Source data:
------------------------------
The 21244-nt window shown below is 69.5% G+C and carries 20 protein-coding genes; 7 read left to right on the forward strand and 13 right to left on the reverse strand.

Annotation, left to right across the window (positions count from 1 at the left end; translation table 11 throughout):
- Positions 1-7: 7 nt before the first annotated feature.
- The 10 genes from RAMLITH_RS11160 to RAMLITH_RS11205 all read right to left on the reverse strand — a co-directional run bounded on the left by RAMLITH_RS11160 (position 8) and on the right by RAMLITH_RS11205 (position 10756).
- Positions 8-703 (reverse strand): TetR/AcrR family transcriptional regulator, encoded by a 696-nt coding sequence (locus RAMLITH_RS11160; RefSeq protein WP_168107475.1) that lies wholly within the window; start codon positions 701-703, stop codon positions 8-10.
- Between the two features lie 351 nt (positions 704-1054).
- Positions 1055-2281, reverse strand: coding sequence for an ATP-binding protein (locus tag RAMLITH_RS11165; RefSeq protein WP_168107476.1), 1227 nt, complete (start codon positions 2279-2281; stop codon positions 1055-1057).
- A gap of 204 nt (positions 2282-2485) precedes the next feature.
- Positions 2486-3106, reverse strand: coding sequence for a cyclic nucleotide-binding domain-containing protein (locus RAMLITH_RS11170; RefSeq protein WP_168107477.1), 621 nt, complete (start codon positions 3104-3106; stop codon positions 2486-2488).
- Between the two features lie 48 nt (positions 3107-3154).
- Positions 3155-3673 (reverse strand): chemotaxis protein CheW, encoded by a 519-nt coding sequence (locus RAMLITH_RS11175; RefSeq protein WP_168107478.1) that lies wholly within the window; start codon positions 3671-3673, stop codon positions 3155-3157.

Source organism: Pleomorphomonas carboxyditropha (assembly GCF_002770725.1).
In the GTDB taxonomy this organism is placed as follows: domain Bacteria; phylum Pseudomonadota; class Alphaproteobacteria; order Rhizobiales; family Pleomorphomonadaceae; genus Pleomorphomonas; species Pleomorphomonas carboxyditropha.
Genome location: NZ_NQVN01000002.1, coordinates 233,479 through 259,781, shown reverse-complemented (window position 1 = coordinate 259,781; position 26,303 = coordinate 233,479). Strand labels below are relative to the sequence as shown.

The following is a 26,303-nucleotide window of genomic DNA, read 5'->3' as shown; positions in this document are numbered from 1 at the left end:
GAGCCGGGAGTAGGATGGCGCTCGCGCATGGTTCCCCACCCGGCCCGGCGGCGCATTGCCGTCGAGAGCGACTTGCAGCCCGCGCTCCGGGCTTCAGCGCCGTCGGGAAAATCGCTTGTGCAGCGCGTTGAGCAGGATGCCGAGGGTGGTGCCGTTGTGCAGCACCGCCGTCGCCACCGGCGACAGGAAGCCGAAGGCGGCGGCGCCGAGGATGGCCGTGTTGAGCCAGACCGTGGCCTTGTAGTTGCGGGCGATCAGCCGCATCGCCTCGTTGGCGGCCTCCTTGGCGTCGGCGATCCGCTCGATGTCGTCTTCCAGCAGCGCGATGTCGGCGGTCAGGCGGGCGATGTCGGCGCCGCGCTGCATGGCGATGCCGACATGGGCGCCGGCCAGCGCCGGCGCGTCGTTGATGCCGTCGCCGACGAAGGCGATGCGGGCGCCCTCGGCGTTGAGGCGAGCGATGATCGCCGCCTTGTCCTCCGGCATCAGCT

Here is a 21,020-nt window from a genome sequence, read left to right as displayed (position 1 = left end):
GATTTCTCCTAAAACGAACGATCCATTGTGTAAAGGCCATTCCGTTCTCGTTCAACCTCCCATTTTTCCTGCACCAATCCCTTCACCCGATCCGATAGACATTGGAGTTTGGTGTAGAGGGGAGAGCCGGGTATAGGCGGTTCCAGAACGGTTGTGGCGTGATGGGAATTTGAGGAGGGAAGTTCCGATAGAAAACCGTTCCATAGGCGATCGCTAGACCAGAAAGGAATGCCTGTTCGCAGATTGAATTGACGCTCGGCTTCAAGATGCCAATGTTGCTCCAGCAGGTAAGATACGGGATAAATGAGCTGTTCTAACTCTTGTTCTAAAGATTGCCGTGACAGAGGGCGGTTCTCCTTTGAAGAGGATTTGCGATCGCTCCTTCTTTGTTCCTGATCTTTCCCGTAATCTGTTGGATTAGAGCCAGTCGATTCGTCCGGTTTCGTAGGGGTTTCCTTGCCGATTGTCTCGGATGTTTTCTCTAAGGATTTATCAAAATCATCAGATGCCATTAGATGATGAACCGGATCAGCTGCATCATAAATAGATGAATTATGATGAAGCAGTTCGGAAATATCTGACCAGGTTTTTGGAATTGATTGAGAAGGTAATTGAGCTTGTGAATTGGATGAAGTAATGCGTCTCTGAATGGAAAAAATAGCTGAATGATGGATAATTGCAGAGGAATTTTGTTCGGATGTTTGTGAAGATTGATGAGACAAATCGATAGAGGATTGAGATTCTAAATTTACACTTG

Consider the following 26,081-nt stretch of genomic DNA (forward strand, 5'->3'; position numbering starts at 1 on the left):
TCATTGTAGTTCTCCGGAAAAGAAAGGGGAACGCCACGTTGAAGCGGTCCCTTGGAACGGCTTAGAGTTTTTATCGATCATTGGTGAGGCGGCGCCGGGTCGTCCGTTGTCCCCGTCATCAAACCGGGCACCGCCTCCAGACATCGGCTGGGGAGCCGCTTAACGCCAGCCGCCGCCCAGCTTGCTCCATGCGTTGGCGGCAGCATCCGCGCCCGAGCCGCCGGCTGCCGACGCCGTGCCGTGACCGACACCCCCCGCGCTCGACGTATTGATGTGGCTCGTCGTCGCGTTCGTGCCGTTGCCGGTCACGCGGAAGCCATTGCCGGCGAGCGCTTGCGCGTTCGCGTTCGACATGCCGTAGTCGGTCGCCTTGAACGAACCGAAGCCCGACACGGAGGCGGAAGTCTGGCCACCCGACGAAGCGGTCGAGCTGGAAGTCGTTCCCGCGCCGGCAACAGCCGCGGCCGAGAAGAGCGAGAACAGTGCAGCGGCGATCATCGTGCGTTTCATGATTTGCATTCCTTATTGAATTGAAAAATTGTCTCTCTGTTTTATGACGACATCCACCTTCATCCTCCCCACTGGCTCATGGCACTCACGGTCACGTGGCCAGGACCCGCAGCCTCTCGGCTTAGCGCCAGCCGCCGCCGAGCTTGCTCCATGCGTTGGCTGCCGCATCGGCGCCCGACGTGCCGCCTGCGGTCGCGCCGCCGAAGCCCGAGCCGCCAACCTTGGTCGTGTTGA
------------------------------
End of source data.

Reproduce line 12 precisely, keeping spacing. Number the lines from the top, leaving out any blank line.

Source organism: Pleomorphomonas carboxyditropha (assembly GCF_002770725.1).